Marie Kondo, a professional cleaning consultant and best-selling author of “The Life-Changing Magic of Tidying Up,” is the founder of the KonMari Method, an organization strategy based on Japanese values that places great importance on being “mindful, introspective, and optimistic.” She advocates keeping only those things that “spark joy” and thanking those belongings you are discarding for their service before disposing of them. In this excerpt from her new book, “Spark Joy: An Illustrated Master Class on the Art of Organizing and Tidying Up,” she talks about what to do with those belongings “only you could ever love.” As a bonus, the excerpt includes her time-saving approaches to folding shirts and pants.
“I’m not sure this will be of any use. But just looking at it makes me happy. It’s enough just to have it!” Usually a client will say this while holding up some random item that seems to have no conceivable purpose, such as a scrap of cloth or a broken brooch.
If it makes you happy, then the right choice is to keep it confidently, regardless of what anyone else says. Even if you keep it in a box, you’ll still enjoy taking it out to look at it. But if you’re going to keep it anyway, then why not get the most out of it? Things that seem senseless to others, things that only you could ever love — these are precisely the things you should display.
In general, there are four ways to use such items for decorating your home: place them on something (miniatures, stuffed animals, etc.); hang them (keychains, hair ties, etc.); pin or paste them up (postcards, wrapping paper, etc.); or use them as wraps or covers (anything pliable like scraps of cloth, towels, etc.).
Let’s start with the first category — items to place on something. While this is pretty straightforward, it can be applied not only to things like ornaments and figurines, which were meant to be displayed in this way, but also to other items. A heap of them placed directly on top of a shelf can look rather messy, so I suggest “framing” them by placing them together on a plate, a tray, a pretty cloth, or in a basket. This not only looks neater but is also easier to clean. Of course, if you actually prefer the more casual look of piling them directly on a shelf, please go ahead. Or use a display case if you have one.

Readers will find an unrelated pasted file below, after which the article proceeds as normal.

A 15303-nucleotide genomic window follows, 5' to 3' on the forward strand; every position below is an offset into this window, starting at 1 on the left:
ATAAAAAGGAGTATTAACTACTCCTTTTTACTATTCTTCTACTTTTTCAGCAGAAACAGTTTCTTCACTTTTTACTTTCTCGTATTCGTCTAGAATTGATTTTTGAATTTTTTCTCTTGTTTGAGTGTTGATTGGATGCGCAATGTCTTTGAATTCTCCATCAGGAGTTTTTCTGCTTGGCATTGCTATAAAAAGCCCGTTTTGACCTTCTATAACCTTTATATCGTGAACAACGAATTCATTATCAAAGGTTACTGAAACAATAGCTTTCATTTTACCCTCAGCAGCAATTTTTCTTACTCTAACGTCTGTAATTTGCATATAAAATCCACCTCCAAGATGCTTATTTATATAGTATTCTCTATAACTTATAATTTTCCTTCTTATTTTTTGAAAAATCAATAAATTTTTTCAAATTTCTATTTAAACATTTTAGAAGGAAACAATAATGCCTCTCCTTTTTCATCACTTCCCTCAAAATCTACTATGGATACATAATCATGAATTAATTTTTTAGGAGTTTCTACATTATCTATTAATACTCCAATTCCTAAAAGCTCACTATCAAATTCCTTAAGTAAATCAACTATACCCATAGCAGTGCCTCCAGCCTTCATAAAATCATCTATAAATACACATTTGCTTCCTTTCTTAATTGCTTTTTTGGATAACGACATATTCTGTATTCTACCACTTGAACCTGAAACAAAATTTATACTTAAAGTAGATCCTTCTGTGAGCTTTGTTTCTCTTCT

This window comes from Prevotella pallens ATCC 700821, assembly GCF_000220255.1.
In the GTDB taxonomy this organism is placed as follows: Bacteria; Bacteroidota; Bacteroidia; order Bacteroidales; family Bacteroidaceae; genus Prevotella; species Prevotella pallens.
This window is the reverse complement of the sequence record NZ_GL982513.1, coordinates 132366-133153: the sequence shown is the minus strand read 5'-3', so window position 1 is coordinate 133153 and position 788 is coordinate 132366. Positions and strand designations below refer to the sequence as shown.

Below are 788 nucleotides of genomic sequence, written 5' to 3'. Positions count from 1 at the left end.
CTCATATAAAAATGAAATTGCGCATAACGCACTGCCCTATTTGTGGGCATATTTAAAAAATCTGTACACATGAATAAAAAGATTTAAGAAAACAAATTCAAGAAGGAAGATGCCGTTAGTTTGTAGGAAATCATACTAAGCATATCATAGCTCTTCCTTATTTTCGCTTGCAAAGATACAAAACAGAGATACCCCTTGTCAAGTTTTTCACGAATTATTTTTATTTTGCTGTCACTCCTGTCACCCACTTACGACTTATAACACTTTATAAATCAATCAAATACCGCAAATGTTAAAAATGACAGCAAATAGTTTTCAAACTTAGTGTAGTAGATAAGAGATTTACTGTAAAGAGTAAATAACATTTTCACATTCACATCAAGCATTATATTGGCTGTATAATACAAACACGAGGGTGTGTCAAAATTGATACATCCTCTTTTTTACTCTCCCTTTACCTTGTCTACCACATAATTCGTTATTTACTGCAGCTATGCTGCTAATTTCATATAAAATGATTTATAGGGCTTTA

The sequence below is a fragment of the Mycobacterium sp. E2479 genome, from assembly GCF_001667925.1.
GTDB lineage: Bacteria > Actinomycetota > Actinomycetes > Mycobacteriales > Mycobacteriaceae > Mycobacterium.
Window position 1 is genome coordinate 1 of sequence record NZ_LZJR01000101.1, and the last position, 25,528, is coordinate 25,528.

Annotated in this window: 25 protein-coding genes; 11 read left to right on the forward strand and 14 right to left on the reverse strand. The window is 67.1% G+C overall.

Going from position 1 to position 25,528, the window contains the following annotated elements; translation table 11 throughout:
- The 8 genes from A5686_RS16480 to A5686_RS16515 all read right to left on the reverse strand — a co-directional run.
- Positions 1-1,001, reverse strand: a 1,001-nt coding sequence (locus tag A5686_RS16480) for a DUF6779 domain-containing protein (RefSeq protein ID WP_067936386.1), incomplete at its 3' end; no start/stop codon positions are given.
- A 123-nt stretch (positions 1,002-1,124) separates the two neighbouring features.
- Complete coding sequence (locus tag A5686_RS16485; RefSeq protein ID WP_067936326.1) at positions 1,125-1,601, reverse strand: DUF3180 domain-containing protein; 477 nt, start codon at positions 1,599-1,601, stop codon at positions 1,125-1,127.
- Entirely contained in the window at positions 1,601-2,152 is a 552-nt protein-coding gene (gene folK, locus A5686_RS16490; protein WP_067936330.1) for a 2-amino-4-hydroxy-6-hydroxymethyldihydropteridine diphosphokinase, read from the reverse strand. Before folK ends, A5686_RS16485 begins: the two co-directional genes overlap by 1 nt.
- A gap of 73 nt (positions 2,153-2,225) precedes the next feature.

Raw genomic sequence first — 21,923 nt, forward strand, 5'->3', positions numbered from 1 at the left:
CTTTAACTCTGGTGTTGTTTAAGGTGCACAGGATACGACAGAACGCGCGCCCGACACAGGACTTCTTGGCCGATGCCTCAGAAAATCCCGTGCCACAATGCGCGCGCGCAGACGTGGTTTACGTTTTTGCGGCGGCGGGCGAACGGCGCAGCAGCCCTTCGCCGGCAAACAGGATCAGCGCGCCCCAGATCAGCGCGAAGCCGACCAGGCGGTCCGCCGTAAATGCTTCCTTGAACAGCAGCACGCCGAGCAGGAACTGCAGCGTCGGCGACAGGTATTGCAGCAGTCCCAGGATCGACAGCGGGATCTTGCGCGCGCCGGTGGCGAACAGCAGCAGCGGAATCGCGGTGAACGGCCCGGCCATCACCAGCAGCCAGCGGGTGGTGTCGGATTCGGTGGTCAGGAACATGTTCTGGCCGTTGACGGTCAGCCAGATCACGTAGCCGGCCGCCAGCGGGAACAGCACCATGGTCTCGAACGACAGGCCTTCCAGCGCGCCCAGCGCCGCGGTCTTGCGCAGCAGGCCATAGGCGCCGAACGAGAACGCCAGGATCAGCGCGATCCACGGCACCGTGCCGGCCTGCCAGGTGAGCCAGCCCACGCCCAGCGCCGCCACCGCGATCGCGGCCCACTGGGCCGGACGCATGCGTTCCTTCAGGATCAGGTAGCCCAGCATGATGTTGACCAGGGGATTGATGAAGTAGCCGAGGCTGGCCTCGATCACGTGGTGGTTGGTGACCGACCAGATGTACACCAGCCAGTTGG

One of my clients took a large corsage and stuck a rhinestone frog brooch in the center so that the frog’s face poked out. She then put this in a space between her brassieres inside a drawer. I’ll never forget the smile on her face when she told me, “It makes me happy just to see his face peeping out whenever I open this drawer.”
For the second category, items that hang, you can use keychains or hair ties as accents in your clothes closet by slipping them over the crooks of your hangers. You can also wrap the necks of hangers with longer things, such as gift-box ribbons or a necklace that you’re tired of wearing. Or you can hang things from wall hooks, the ends of curtain rails, and anywhere else that looks feasible. If the item is too long and awkward-looking, you can cut it or tie it to adjust the length.
If you have so many things to hang that you run out of places, try stringing them together to make a single ornament. One of my clients made a curtain by stringing together cellphone straps of a local mascot she loved, and hung it across the entranceway. While the sight of the mascot faces waving in the air looked rather bizarre, the owner declared that it transformed her doorway into “the entrance to paradise.”
This brings us to the third category, items for pasting and pinning up. Decorating the inside of your closet with posters you have no other place for is standard practice in the KonMari Method. This can inject a thrill into any kind of storage space, including your cupboard walls and closet doors, the backboards of your shelves, and the bottoms of your drawers. You can use cloth, paper, or anything else, as long as it brings you joy.
The final category for decorating your interior with favorite items is things that can be used for wrapping. This includes anything supple, such as leftover scraps of cloth, hand towels, tote bags, and clothes made with beautiful patterns and fabrics that you love but that don’t fit you anymore. Such items can be used to bundle up low-voltage cables that are long and unsightly or as dust covers for household appliances when they’re not in use, such as electric fans in winter. Down quilts that are stored away for the offseason can be rolled up to expel the air inside and kept in a cloth carrying bag. This works just as well as vacuum-sealed storage bags.
By the time you finish, you’ll see something you love everywhere you look.
Tips for folding your clothes:
Spark Joy: An Illustrated Master Class on the Art of Organizing and Tidying Up,” Copyright © 2016 by Marie Kondo. Illustrations Copyright © 2012, 2015 by Masako Inoue. Published by Ten Speed Press, an imprint of Penguin Random House LLC. Send comments to Address@globe.com.